The skull in the kitchen
Yrsa Sigurðardóttir’s crime novels are sold all over the world. In her home in Iceland, where she creates the crime novels that over two million people have read, an 800 years old skull sits ominously in the kitchen.
The house stands near the sea and the waves kiss the shore.
A silvery Jaguar stands in front of the house.
The author opens the front door and two old pugs look curiously at the guest.
Their names? Palli and Pilla.
The cat of the house, Mjása, is probably chasing a mouse outside.
Yrsa pours tea in dainty teacups adorned with flowers. She bought the teacups on one of her trips to England. As an author she travels abroad often. In September, there were five trips abroad in total.
“I make an average of two trips a month, and I think the most frequent places I go to are Norway, the UK, Germany and the US. Usually these trips last three or four days. I speak to journalists and meet the public on the longer trips and the shorter trips are usually at crime festivals where you are on stage talking to the audience and signing books afterwards.”
Yrsa worked for years as an engineer. “I’m away so much and need more time for writing so now I only do little work as an engineer.”
Palli and Pilla are not so curious about me anymore and lay down on their bed. They fall asleep and snore.
Yrsa started writing for children when she was 32 years old. “I ended up writing five books for children and sort of took a pause for two years after that. When I started writing again it was to write crime novels for grown ups. I’m writing my 12th book so all in all the books are now 17. When I decided to start writing for grown ups, I came to the conclusion that it would make most sense to write what I like to read myself and I like to read crime novels and horror.”
Yrsa wrote a six book series about the lawyer Þóra. After that, she wrote three more novels; two crime novels, and one pure ghost/horror novel, I remember you, which has been made into a film, premiering in Iceland next spring. Yrsa started on a new series, the newest book of which, Absolution, is the third of that series where the main characters is a policeman and a child psychologist.
“The theme of the newest book is bullying. I wanted to look at how bullying could lead to something so awful as murder.”Yrsa’s books have been translated into 35 languages and around two million copies sold all over the world.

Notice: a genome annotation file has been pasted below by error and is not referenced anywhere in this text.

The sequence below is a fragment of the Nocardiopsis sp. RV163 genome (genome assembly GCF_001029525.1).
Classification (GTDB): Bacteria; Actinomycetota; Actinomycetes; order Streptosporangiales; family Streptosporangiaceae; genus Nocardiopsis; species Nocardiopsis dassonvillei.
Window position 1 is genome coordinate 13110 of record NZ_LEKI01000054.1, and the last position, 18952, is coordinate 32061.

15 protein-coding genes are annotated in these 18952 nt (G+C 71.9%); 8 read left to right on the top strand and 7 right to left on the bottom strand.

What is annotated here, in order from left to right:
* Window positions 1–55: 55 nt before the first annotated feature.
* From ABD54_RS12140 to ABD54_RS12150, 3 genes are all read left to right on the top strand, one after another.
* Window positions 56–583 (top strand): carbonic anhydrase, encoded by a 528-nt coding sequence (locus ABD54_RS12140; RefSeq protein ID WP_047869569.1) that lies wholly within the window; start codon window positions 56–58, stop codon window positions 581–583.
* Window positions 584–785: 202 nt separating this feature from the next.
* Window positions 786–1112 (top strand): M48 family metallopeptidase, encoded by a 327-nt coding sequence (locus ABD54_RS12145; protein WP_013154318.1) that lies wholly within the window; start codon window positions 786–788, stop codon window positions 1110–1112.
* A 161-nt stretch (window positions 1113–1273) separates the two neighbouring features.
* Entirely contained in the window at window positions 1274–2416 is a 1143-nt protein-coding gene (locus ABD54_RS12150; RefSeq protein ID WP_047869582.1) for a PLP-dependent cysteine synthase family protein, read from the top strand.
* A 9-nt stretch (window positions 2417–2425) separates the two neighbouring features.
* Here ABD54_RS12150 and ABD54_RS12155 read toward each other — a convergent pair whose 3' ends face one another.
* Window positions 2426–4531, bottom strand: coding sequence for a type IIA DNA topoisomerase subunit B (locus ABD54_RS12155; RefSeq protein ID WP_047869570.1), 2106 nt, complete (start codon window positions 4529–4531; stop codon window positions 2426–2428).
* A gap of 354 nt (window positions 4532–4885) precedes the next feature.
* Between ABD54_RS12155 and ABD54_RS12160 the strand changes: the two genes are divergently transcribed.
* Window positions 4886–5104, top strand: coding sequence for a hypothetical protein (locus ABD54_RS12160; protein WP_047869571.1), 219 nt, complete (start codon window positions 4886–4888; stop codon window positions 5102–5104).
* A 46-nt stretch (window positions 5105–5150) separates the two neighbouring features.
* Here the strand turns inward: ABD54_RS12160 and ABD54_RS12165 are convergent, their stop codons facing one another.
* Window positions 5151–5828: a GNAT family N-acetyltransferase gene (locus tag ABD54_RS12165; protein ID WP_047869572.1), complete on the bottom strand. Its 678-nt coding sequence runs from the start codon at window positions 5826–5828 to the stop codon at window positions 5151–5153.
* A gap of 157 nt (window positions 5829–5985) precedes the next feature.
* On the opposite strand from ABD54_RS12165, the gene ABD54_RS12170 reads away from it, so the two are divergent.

Her most recent work, Absolution, will be translated into at least 20 languages.
Yrsa usually sits on a sofa in the TV-room when writing her books. There, a Mexican skull made of paper maché stares at her. The house, built in the 1970s, has a modern feel, as it was renovated few years ago.
“We purchased the house in 2004 and lived in it for number of years without doing much,” Yrsa says. “It was in a Spanish style – some of the doorways had curved top and there was stucco on the walls. I prefer straight lines. The house needed repairs badly. I remember the night when we saw we could not wait anymore. My husband woke up and asked me to phone an ambulance because he felt so sick and almost like he was floating; he seemed to be so sweaty. He told me he had such high fever that the water was pouring off him. It turned out the roof was leaking directly on top of him.”
Yrsa and her husband decided to refurbish the 240 square meter house according to their requirements, including not waking up to a dripping roof, among other things. “The kitchen was tiny and there was a dining room; I was supposed to be in the kitchen cooking and the family waiting in the dining room. Such a wait would have been forever; that is not how our family works. We decided to completely change the layout of the house. Now the kitchen is probably 25% of the house and that is the place we spend most time.” In fact, now the kitchen and the dining room are in the same space.
“Architects at Arkibúllan helped us with all this. We for example did not want any kitchen cabinets above the counter. We don’t cook very much at all,” the author admits which means that take-aways are popular.
The style of the house is modern. Yrsa tells me she likes colors, “When we were doing this, black and white was so in. When you saw pictures inside newly built houses some of them could basically have been taken with a black and white film.”
Teeth in a bag
An 800-plus year old skull adorns the kitchen. “I bought it in an antique shop in Canada. It is 800-1000 years old so it’s not as if it was stolen from a grave. If they had seen it in my hand luggage at the airport I probably would have had to spend some time in jail if they had thought it wasn’t as old as it is. It came with some teeth in a bag, as some of them had fallen out. A friend of mine got in touch with a dentist and he took the skull along with the teeth and was going to put them all in place. He phoned me a little later and said that one of the front teeth was missing and asked if he could keep the skull for a while as he might acquire one later on. I agreed.
He had the skull for two years and finally he phoned me and said someone had needed to have their front teeth removed. So he put in this front tooth from an Icelandic lady.“
The skull seems to grin.
A strange noise…
Is it a laughter?
By Svava Jónsdóttir
Photos by: Neil John Smith
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